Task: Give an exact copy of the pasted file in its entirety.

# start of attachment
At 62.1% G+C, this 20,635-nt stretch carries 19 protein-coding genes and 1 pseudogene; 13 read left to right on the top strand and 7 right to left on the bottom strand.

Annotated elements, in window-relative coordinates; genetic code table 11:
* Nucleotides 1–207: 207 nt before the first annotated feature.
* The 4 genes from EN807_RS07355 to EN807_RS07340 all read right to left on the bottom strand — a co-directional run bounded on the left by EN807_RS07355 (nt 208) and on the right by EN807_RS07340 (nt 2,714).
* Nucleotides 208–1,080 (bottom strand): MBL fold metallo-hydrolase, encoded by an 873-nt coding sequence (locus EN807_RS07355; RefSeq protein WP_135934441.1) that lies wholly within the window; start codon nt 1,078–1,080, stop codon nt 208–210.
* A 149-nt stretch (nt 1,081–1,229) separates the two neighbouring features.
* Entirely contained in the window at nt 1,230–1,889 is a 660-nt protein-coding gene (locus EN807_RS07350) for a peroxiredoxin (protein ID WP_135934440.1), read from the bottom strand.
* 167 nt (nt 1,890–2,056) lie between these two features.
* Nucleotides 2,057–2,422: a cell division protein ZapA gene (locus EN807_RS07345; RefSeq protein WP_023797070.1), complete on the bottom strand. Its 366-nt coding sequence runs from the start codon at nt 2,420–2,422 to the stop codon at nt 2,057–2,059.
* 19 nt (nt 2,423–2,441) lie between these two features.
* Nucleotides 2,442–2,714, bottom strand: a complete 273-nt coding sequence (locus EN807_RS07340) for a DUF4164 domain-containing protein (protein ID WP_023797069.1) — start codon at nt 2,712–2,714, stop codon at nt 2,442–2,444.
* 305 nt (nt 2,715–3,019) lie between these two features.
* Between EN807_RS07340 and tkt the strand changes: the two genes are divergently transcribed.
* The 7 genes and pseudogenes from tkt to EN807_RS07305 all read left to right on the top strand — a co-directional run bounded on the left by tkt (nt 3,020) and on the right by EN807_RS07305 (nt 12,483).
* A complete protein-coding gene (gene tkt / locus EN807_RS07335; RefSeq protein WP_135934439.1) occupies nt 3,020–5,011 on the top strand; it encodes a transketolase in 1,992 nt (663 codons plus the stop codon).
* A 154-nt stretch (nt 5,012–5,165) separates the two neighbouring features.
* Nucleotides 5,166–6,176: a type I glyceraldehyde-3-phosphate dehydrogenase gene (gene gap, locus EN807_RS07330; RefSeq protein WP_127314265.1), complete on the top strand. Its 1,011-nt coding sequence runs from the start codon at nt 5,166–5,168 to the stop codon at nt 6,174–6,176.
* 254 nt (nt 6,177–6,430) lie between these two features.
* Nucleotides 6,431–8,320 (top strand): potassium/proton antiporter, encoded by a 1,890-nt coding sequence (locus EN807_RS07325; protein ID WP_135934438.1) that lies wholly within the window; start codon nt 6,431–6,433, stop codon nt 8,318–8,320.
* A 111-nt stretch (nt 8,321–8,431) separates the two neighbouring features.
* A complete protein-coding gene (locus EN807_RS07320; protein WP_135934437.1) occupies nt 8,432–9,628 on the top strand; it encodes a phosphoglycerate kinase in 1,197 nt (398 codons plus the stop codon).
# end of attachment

At 62.1% G+C, this 20,635-nt stretch carries 19 protein-coding genes and 1 pseudogene; 13 read left to right on the top strand and 7 right to left on the bottom strand.

Annotated elements, in window-relative coordinates; genetic code table 11:
* Nucleotides 1–207: 207 nt before the first annotated feature.
* The 4 genes from EN807_RS07355 to EN807_RS07340 all read right to left on the bottom strand — a co-directional run bounded on the left by EN807_RS07355 (nt 208) and on the right by EN807_RS07340 (nt 2,714).
* Nucleotides 208–1,080 (bottom strand): MBL fold metallo-hydrolase, encoded by an 873-nt coding sequence (locus EN807_RS07355; RefSeq protein WP_135934441.1) that lies wholly within the window; start codon nt 1,078–1,080, stop codon nt 208–210.
* A 149-nt stretch (nt 1,081–1,229) separates the two neighbouring features.
* Entirely contained in the window at nt 1,230–1,889 is a 660-nt protein-coding gene (locus EN807_RS07350) for a peroxiredoxin (protein ID WP_135934440.1), read from the bottom strand.
* 167 nt (nt 1,890–2,056) lie between these two features.
* Nucleotides 2,057–2,422: a cell division protein ZapA gene (locus EN807_RS07345; RefSeq protein WP_023797070.1), complete on the bottom strand. Its 366-nt coding sequence runs from the start codon at nt 2,420–2,422 to the stop codon at nt 2,057–2,059.
* 19 nt (nt 2,423–2,441) lie between these two features.
* Nucleotides 2,442–2,714, bottom strand: a complete 273-nt coding sequence (locus EN807_RS07340) for a DUF4164 domain-containing protein (protein ID WP_023797069.1) — start codon at nt 2,712–2,714, stop codon at nt 2,442–2,444.
* 305 nt (nt 2,715–3,019) lie between these two features.
* Between EN807_RS07340 and tkt the strand changes: the two genes are divergently transcribed.
* The 7 genes and pseudogenes from tkt to EN807_RS07305 all read left to right on the top strand — a co-directional run bounded on the left by tkt (nt 3,020) and on the right by EN807_RS07305 (nt 12,483).
* A complete protein-coding gene (gene tkt / locus EN807_RS07335; RefSeq protein WP_135934439.1) occupies nt 3,020–5,011 on the top strand; it encodes a transketolase in 1,992 nt (663 codons plus the stop codon).
* A 154-nt stretch (nt 5,012–5,165) separates the two neighbouring features.
* Nucleotides 5,166–6,176: a type I glyceraldehyde-3-phosphate dehydrogenase gene (gene gap, locus EN807_RS07330; RefSeq protein WP_127314265.1), complete on the top strand. Its 1,011-nt coding sequence runs from the start codon at nt 5,166–5,168 to the stop codon at nt 6,174–6,176.
* 254 nt (nt 6,177–6,430) lie between these two features.
* Nucleotides 6,431–8,320 (top strand): potassium/proton antiporter, encoded by a 1,890-nt coding sequence (locus EN807_RS07325; protein ID WP_135934438.1) that lies wholly within the window; start codon nt 6,431–6,433, stop codon nt 8,318–8,320.
* A 111-nt stretch (nt 8,321–8,431) separates the two neighbouring features.
* A complete protein-coding gene (locus EN807_RS07320; protein WP_135934437.1) occupies nt 8,432–9,628 on the top strand; it encodes a phosphoglycerate kinase in 1,197 nt (398 codons plus the stop codon).